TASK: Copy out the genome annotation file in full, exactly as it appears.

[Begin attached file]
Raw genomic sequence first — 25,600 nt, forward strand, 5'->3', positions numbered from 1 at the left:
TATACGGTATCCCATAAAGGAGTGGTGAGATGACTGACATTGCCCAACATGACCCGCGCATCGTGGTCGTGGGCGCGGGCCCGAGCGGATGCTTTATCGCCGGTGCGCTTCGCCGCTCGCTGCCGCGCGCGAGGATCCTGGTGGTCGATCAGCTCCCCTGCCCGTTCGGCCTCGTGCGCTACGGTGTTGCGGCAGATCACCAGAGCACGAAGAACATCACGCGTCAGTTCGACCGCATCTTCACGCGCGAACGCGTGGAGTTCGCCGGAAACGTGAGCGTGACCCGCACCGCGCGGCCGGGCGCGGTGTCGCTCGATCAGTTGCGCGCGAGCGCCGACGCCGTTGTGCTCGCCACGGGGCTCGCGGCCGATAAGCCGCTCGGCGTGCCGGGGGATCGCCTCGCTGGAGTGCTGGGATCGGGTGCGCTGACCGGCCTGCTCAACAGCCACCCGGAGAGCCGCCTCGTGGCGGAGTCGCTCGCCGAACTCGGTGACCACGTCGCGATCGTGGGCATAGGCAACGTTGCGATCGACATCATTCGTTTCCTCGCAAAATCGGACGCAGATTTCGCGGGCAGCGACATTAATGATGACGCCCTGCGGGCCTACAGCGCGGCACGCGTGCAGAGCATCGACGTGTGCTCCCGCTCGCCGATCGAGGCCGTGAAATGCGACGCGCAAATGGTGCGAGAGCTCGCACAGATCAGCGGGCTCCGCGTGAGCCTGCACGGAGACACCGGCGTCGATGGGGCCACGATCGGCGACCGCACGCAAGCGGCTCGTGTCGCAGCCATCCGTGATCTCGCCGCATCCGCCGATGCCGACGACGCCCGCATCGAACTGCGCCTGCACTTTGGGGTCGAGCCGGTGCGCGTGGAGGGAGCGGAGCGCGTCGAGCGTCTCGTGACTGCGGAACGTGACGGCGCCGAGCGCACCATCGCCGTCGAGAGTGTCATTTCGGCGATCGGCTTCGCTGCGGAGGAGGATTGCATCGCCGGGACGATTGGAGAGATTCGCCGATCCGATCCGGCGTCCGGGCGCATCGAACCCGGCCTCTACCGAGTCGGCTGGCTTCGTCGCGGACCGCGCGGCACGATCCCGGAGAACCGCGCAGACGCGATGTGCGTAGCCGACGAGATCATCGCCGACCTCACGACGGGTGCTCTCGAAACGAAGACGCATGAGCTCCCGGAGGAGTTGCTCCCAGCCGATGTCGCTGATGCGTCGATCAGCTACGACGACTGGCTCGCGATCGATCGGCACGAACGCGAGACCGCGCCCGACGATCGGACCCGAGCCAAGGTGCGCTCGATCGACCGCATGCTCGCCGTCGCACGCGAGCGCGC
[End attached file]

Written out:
Raw genomic sequence first — 25,600 nt, forward strand, 5'->3', positions numbered from 1 at the left:
TATACGGTATCCCATAAAGGAGTGGTGAGATGACTGACATTGCCCAACATGACCCGCGCATCGTGGTCGTGGGCGCGGGCCCGAGCGGATGCTTTATCGCCGGTGCGCTTCGCCGCTCGCTGCCGCGCGCGAGGATCCTGGTGGTCGATCAGCTCCCCTGCCCGTTCGGCCTCGTGCGCTACGGTGTTGCGGCAGATCACCAGAGCACGAAGAACATCACGCGTCAGTTCGACCGCATCTTCACGCGCGAACGCGTGGAGTTCGCCGGAAACGTGAGCGTGACCCGCACCGCGCGGCCGGGCGCGGTGTCGCTCGATCAGTTGCGCGCGAGCGCCGACGCCGTTGTGCTCGCCACGGGGCTCGCGGCCGATAAGCCGCTCGGCGTGCCGGGGGATCGCCTCGCTGGAGTGCTGGGATCGGGTGCGCTGACCGGCCTGCTCAACAGCCACCCGGAGAGCCGCCTCGTGGCGGAGTCGCTCGCCGAACTCGGTGACCACGTCGCGATCGTGGGCATAGGCAACGTTGCGATCGACATCATTCGTTTCCTCGCAAAATCGGACGCAGATTTCGCGGGCAGCGACATTAATGATGACGCCCTGCGGGCCTACAGCGCGGCACGCGTGCAGAGCATCGACGTGTGCTCCCGCTCGCCGATCGAGGCCGTGAAATGCGACGCGCAAATGGTGCGAGAGCTCGCACAGATCAGCGGGCTCCGCGTGAGCCTGCACGGAGACACCGGCGTCGATGGGGCCACGATCGGCGACCGCACGCAAGCGGCTCGTGTCGCAGCCATCCGTGATCTCGCCGCATCCGCCGATGCCGACGACGCCCGCATCGAACTGCGCCTGCACTTTGGGGTCGAGCCGGTGCGCGTGGAGGGAGCGGAGCGCGTCGAGCGTCTCGTGACTGCGGAACGTGACGGCGCCGAGCGCACCATCGCCGTCGAGAGTGTCATTTCGGCGATCGGCTTCGCTGCGGAGGAGGATTGCATCGCCGGGACGATTGGAGAGATTCGCCGATCCGATCCGGCGTCCGGGCGCATCGAACCCGGCCTCTACCGAGTCGGCTGGCTTCGTCGCGGACCGCGCGGCACGATCCCGGAGAACCGCGCAGACGCGATGTGCGTAGCCGACGAGATCATCGCCGACCTCACGACGGGTGCTCTCGAAACGAAGACGCATGAGCTCCCGGAGGAGTTGCTCCCAGCCGATGTCGCTGATGCGTCGATCAGCTACGACGACTGGCTCGCGATCGATCGGCACGAACGCGAGACCGCGCCCGACGATCGGACCCGAGCCAAGGTGCGCTCGATCGACCGCATGCTCGCCGTCGCACGCGAGCGCGC